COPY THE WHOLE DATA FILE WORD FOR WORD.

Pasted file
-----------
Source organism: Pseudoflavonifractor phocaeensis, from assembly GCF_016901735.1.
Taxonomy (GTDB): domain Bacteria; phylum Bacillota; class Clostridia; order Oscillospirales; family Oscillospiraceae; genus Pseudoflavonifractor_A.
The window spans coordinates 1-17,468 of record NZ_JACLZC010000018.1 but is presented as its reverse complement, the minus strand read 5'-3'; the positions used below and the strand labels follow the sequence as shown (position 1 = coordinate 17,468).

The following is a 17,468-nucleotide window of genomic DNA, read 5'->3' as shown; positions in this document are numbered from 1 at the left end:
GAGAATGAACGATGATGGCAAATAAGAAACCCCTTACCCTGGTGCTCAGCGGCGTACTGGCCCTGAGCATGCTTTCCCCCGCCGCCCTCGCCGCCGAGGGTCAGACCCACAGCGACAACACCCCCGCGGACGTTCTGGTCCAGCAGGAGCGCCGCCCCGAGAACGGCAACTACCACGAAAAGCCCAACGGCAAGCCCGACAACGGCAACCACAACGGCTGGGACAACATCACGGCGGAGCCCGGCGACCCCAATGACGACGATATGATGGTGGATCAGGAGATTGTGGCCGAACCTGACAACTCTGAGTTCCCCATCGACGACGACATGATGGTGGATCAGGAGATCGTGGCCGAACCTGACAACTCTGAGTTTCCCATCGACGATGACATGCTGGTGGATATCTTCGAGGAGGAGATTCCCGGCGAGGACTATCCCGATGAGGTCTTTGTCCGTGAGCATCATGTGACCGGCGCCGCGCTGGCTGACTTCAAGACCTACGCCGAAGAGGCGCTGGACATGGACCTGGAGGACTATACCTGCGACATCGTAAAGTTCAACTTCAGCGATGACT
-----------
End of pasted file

Source organism: Pseudoflavonifractor phocaeensis, from assembly GCF_016901735.1.
Taxonomy (GTDB): domain Bacteria; phylum Bacillota; class Clostridia; order Oscillospirales; family Oscillospiraceae; genus Pseudoflavonifractor_A.
The window spans coordinates 1-17,468 of record NZ_JACLZC010000018.1 but is presented as its reverse complement, the minus strand read 5'-3'; the positions used below and the strand labels follow the sequence as shown (position 1 = coordinate 17,468).

The following is a 17,468-nucleotide window of genomic DNA, read 5'->3' as shown; positions in this document are numbered from 1 at the left end:
GAGAATGAACGATGATGGCAAATAAGAAACCCCTTACCCTGGTGCTCAGCGGCGTACTGGCCCTGAGCATGCTTTCCCCCGCCGCCCTCGCCGCCGAGGGTCAGACCCACAGCGACAACACCCCCGCGGACGTTCTGGTCCAGCAGGAGCGCCGCCCCGAGAACGGCAACTACCACGAAAAGCCCAACGGCAAGCCCGACAACGGCAACCACAACGGCTGGGACAACATCACGGCGGAGCCCGGCGACCCCAATGACGACGATATGATGGTGGATCAGGAGATTGTGGCCGAACCTGACAACTCTGAGTTCCCCATCGACGACGACATGATGGTGGATCAGGAGATCGTGGCCGAACCTGACAACTCTGAGTTTCCCATCGACGATGACATGCTGGTGGATATCTTCGAGGAGGAGATTCCCGGCGAGGACTATCCCGATGAGGTCTTTGTCCGTGAGCATCATGTGACCGGCGCCGCGCTGGCTGACTTCAAGACCTACGCCGAAGAGGCGCTGGACATGGACCTGGAGGACTATACCTGCGACATCGTAAAGTTCAACTTCAGCGATGACT